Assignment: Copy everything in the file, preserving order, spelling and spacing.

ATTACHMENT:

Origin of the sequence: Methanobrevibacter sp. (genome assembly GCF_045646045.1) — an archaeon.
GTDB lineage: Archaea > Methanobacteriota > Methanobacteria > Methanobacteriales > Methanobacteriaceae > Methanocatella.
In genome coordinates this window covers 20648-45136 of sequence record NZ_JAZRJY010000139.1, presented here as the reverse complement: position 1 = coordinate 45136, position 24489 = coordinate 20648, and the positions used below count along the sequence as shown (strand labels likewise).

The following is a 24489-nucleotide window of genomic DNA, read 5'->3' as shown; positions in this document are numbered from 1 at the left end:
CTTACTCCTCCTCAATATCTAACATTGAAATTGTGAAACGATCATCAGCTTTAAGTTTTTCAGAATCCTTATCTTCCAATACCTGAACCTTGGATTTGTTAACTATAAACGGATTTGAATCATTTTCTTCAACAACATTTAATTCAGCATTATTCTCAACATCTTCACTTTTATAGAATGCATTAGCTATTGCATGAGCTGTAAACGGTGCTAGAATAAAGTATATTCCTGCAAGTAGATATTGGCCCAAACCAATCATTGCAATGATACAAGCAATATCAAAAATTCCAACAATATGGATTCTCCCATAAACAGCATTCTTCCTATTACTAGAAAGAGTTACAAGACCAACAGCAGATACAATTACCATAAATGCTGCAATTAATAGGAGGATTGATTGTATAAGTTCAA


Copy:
Origin of the sequence: Methanobrevibacter sp. (genome assembly GCF_045646045.1) — an archaeon.
GTDB lineage: Archaea > Methanobacteriota > Methanobacteria > Methanobacteriales > Methanobacteriaceae > Methanocatella.
In genome coordinates this window covers 20648-45136 of sequence record NZ_JAZRJY010000139.1, presented here as the reverse complement: position 1 = coordinate 45136, position 24489 = coordinate 20648, and the positions used below count along the sequence as shown (strand labels likewise).

The following is a 24489-nucleotide window of genomic DNA, read 5'->3' as shown; positions in this document are numbered from 1 at the left end:
CTTACTCCTCCTCAATATCTAACATTGAAATTGTGAAACGATCATCAGCTTTAAGTTTTTCAGAATCCTTATCTTCCAATACCTGAACCTTGGATTTGTTAACTATAAACGGATTTGAATCATTTTCTTCAACAACATTTAATTCAGCATTATTCTCAACATCTTCACTTTTATAGAATGCATTAGCTATTGCATGAGCTGTAAACGGTGCTAGAATAAAGTATATTCCTGCAAGTAGATATTGGCCCAAACCAATCATTGCAATGATACAAGCAATATCAAAAATTCCAACAATATGGATTCTCCCATAAACAGCATTCTTCCTATTACTAGAAAGAGTTACAAGACCAACAGCAGATACAATTACCATAAATGCTGCAATTAATAGGAGGATTGATTGTATAAGTTCAA